The protein urine test measures the amount of proteins, such as albumin, found in a urine sample.
Albumin and protein can also be measured using a blood test.
After you provide a urine sample, it is tested. The health care provider uses a dipstick made with a color-sensitive pad. The color the dipstick changes to tells the provider the level of protein in your urine.
If needed, your doctor may ask you to collect your urine at home over 24 hours. Your provider will tell you how to do this. Follow instructions exactly so that the results are accurate.
Different medicines can change the result of this test. Before the test, tell your health care provider which medications you are taking. Do not stop taking any medicine before talking to your provider.
The following may also interfere with test results:
The test only involves normal urination. There is no discomfort.
This test is most often done when your health care provider suspects you have kidney disease. It may be used as a screening test.
Normally, although a small amounts of protein are in urine, they are not detected when a routine dipstick test is performed. This is because the kidney is supposed to keep most proteins in the blood.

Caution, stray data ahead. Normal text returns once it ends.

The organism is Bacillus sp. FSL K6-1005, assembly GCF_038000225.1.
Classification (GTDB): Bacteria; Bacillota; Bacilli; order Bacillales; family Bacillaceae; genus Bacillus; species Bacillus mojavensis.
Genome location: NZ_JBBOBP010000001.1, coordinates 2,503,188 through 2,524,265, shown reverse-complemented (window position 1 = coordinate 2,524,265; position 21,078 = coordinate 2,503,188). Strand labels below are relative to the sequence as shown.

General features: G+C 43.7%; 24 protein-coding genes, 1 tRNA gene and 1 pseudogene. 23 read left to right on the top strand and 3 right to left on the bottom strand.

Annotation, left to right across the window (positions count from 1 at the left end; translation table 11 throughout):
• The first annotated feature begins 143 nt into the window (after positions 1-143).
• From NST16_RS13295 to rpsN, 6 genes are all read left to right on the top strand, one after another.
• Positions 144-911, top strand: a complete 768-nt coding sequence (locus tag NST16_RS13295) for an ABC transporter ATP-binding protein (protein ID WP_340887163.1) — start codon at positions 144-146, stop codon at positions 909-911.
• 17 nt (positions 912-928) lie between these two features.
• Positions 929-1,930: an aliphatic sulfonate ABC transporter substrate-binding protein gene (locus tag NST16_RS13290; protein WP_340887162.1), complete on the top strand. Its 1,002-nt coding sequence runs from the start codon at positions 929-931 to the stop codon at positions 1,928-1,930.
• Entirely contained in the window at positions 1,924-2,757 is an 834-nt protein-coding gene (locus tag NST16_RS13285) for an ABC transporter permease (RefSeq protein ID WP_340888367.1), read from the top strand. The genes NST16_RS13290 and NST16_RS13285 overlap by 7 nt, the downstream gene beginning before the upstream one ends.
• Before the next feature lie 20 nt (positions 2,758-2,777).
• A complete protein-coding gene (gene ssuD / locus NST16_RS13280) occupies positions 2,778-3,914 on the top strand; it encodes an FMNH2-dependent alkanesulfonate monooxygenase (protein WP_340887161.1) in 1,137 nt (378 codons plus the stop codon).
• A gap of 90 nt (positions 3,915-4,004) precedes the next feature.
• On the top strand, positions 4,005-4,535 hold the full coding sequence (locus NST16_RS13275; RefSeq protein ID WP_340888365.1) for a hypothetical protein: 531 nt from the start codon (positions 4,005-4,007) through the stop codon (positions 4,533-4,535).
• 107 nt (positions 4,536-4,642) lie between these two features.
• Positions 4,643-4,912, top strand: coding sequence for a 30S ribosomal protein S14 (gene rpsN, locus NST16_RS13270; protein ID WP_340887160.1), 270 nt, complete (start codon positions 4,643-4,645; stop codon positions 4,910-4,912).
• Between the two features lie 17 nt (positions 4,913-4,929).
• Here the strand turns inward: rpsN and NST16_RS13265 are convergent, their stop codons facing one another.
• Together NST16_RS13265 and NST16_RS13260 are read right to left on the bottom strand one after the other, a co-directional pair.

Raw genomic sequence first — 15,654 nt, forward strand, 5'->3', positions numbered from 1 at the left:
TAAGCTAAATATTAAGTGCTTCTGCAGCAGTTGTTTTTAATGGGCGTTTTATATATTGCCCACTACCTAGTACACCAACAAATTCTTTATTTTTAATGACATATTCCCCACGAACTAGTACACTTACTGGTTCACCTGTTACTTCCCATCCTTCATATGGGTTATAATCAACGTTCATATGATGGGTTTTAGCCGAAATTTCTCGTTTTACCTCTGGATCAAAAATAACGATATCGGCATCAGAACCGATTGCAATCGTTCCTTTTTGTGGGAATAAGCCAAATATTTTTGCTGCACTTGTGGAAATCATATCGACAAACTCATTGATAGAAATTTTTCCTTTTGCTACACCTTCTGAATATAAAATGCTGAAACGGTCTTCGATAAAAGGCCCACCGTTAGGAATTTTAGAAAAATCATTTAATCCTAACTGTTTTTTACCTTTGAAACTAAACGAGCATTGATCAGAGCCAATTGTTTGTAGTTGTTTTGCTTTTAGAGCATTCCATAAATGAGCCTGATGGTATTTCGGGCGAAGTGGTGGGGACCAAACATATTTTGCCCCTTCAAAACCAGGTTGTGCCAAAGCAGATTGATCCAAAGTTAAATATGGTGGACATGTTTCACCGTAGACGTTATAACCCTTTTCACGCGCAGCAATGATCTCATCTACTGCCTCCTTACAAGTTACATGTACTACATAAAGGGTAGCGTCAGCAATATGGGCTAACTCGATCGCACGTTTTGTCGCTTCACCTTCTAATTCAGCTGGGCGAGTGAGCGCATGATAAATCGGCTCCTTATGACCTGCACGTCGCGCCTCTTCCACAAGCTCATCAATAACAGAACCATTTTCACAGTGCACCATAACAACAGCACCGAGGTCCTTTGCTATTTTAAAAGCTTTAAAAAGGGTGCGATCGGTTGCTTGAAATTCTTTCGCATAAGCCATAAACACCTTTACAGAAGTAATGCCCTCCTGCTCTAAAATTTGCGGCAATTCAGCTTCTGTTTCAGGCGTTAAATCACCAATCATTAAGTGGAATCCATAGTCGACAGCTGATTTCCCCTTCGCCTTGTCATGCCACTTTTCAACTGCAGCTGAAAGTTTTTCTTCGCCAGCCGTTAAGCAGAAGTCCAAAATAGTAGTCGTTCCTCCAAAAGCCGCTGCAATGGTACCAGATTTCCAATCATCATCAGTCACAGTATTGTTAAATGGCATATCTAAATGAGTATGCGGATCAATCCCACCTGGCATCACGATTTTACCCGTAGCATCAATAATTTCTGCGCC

If the kidney is diseased, proteins appear in the urine, even if blood protein levels are normal.
For a random urine sample, normal values are approximately 0 to 8 mg/dL.
For a 24-hour urine collection, the normal value is less than 80 mg per 24 hours.
The examples above are common measurements for results of these tests. Normal value ranges may vary slightly among different laboratories. Some labs use different measurements or test different samples. Talk to your doctor about the meaning of your specific test results.
Small increases in urine protein levels are usually not a cause for concern.
Larger amounts of protein in the urine may be due to:
There are no risks with this test.
Urine protein; Albumin - urine; Urine albumin; Proteinuria; Albuminuria
Gerber GS, Brendler CB. Evaluation of the urologic patient: history, physical examination, and urinalysis. In: Wein AJ, Kavoussi LR, Novick AC, et al., eds. Campbell-Walsh Urology. 10th ed. Philadelphia, Pa: Elsevier Saunders; 2011:chap 3.
Updated by: David C. Dugdale, III, MD, Professor of Medicine, Division of General Medicine, Department of Medicine, University of Washington School of Medicine. Also reviewed by David Zieve, MD, MHA, Bethanne Black, and the A.D.A.M. Editorial team.
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